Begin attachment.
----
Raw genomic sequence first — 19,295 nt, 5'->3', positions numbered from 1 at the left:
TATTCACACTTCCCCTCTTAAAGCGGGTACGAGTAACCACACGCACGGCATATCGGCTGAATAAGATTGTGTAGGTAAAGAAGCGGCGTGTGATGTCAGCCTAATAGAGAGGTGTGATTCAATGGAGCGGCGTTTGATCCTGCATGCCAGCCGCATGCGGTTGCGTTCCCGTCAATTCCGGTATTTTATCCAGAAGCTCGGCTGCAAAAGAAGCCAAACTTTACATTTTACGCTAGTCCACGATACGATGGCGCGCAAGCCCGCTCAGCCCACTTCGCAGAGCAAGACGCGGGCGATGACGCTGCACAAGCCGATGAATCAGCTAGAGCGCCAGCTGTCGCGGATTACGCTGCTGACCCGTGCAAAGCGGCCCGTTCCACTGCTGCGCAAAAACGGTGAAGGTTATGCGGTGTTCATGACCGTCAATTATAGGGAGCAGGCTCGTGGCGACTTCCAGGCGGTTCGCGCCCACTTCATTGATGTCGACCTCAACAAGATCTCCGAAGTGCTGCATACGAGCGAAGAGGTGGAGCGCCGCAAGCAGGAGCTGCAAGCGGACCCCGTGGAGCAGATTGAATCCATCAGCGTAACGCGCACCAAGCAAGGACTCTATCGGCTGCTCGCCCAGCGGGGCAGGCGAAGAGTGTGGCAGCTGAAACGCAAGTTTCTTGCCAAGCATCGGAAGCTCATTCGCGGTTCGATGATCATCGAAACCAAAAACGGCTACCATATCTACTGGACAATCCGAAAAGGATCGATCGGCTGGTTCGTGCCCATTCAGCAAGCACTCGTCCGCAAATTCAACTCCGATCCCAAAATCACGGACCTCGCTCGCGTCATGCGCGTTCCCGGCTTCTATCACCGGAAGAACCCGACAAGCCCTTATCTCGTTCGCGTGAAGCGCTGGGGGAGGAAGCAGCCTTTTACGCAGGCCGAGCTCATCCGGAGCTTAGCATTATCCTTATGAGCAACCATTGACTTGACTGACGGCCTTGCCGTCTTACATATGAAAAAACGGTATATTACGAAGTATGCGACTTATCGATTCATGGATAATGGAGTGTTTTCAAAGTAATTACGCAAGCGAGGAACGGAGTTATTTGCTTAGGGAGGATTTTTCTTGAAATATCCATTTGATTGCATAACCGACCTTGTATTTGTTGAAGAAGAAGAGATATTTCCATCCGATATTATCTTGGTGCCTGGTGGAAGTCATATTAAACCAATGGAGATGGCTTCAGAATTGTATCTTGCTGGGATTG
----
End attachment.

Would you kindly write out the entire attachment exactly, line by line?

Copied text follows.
Raw genomic sequence first — 19,295 nt, 5'->3', positions numbered from 1 at the left:
TATTCACACTTCCCCTCTTAAAGCGGGTACGAGTAACCACACGCACGGCATATCGGCTGAATAAGATTGTGTAGGTAAAGAAGCGGCGTGTGATGTCAGCCTAATAGAGAGGTGTGATTCAATGGAGCGGCGTTTGATCCTGCATGCCAGCCGCATGCGGTTGCGTTCCCGTCAATTCCGGTATTTTATCCAGAAGCTCGGCTGCAAAAGAAGCCAAACTTTACATTTTACGCTAGTCCACGATACGATGGCGCGCAAGCCCGCTCAGCCCACTTCGCAGAGCAAGACGCGGGCGATGACGCTGCACAAGCCGATGAATCAGCTAGAGCGCCAGCTGTCGCGGATTACGCTGCTGACCCGTGCAAAGCGGCCCGTTCCACTGCTGCGCAAAAACGGTGAAGGTTATGCGGTGTTCATGACCGTCAATTATAGGGAGCAGGCTCGTGGCGACTTCCAGGCGGTTCGCGCCCACTTCATTGATGTCGACCTCAACAAGATCTCCGAAGTGCTGCATACGAGCGAAGAGGTGGAGCGCCGCAAGCAGGAGCTGCAAGCGGACCCCGTGGAGCAGATTGAATCCATCAGCGTAACGCGCACCAAGCAAGGACTCTATCGGCTGCTCGCCCAGCGGGGCAGGCGAAGAGTGTGGCAGCTGAAACGCAAGTTTCTTGCCAAGCATCGGAAGCTCATTCGCGGTTCGATGATCATCGAAACCAAAAACGGCTACCATATCTACTGGACAATCCGAAAAGGATCGATCGGCTGGTTCGTGCCCATTCAGCAAGCACTCGTCCGCAAATTCAACTCCGATCCCAAAATCACGGACCTCGCTCGCGTCATGCGCGTTCCCGGCTTCTATCACCGGAAGAACCCGACAAGCCCTTATCTCGTTCGCGTGAAGCGCTGGGGGAGGAAGCAGCCTTTTACGCAGGCCGAGCTCATCCGGAGCTTAGCATTATCCTTATGAGCAACCATTGACTTGACTGACGGCCTTGCCGTCTTACATATGAAAAAACGGTATATTACGAAGTATGCGACTTATCGATTCATGGATAATGGAGTGTTTTCAAAGTAATTACGCAAGCGAGGAACGGAGTTATTTGCTTAGGGAGGATTTTTCTTGAAATATCCATTTGATTGCATAACCGACCTTGTATTTGTTGAAGAAGAAGAGATATTTCCATCCGATATTATCTTGGTGCCTGGTGGAAGTCATATTAAACCAATGGAGATGGCTTCAGAATTGTATCTTGCTGGGATTG